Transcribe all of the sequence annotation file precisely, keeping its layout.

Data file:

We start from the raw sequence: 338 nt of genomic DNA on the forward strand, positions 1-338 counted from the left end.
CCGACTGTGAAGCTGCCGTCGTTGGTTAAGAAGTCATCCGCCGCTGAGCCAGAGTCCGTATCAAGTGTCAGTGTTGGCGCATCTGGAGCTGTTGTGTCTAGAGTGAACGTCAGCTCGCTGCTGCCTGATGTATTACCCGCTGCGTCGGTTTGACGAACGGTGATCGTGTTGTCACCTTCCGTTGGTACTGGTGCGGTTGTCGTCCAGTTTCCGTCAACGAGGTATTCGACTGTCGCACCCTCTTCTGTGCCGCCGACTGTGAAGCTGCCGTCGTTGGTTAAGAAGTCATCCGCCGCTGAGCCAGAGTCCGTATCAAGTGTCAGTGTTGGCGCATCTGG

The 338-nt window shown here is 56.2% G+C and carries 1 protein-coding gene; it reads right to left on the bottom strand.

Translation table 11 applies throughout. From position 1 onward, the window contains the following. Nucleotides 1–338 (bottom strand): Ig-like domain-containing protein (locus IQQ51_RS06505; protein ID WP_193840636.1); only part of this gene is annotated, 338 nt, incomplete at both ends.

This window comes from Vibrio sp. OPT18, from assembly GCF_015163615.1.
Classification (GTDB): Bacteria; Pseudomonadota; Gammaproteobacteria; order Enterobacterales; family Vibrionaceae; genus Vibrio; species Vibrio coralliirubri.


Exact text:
We start from the raw sequence: 338 nt of genomic DNA on the forward strand, positions 1-338 counted from the left end.
CCGACTGTGAAGCTGCCGTCGTTGGTTAAGAAGTCATCCGCCGCTGAGCCAGAGTCCGTATCAAGTGTCAGTGTTGGCGCATCTGGAGCTGTTGTGTCTAGAGTGAACGTCAGCTCGCTGCTGCCTGATGTATTACCCGCTGCGTCGGTTTGACGAACGGTGATCGTGTTGTCACCTTCCGTTGGTACTGGTGCGGTTGTCGTCCAGTTTCCGTCAACGAGGTATTCGACTGTCGCACCCTCTTCTGTGCCGCCGACTGTGAAGCTGCCGTCGTTGGTTAAGAAGTCATCCGCCGCTGAGCCAGAGTCCGTATCAAGTGTCAGTGTTGGCGCATCTGG

The 338-nt window shown here is 56.2% G+C and carries 1 protein-coding gene; it reads right to left on the bottom strand.

Translation table 11 applies throughout. From position 1 onward, the window contains the following. Nucleotides 1–338 (bottom strand): Ig-like domain-containing protein (locus IQQ51_RS06505; protein ID WP_193840636.1); only part of this gene is annotated, 338 nt, incomplete at both ends.

This window comes from Vibrio sp. OPT18, from assembly GCF_015163615.1.
Classification (GTDB): Bacteria; Pseudomonadota; Gammaproteobacteria; order Enterobacterales; family Vibrionaceae; genus Vibrio; species Vibrio coralliirubri.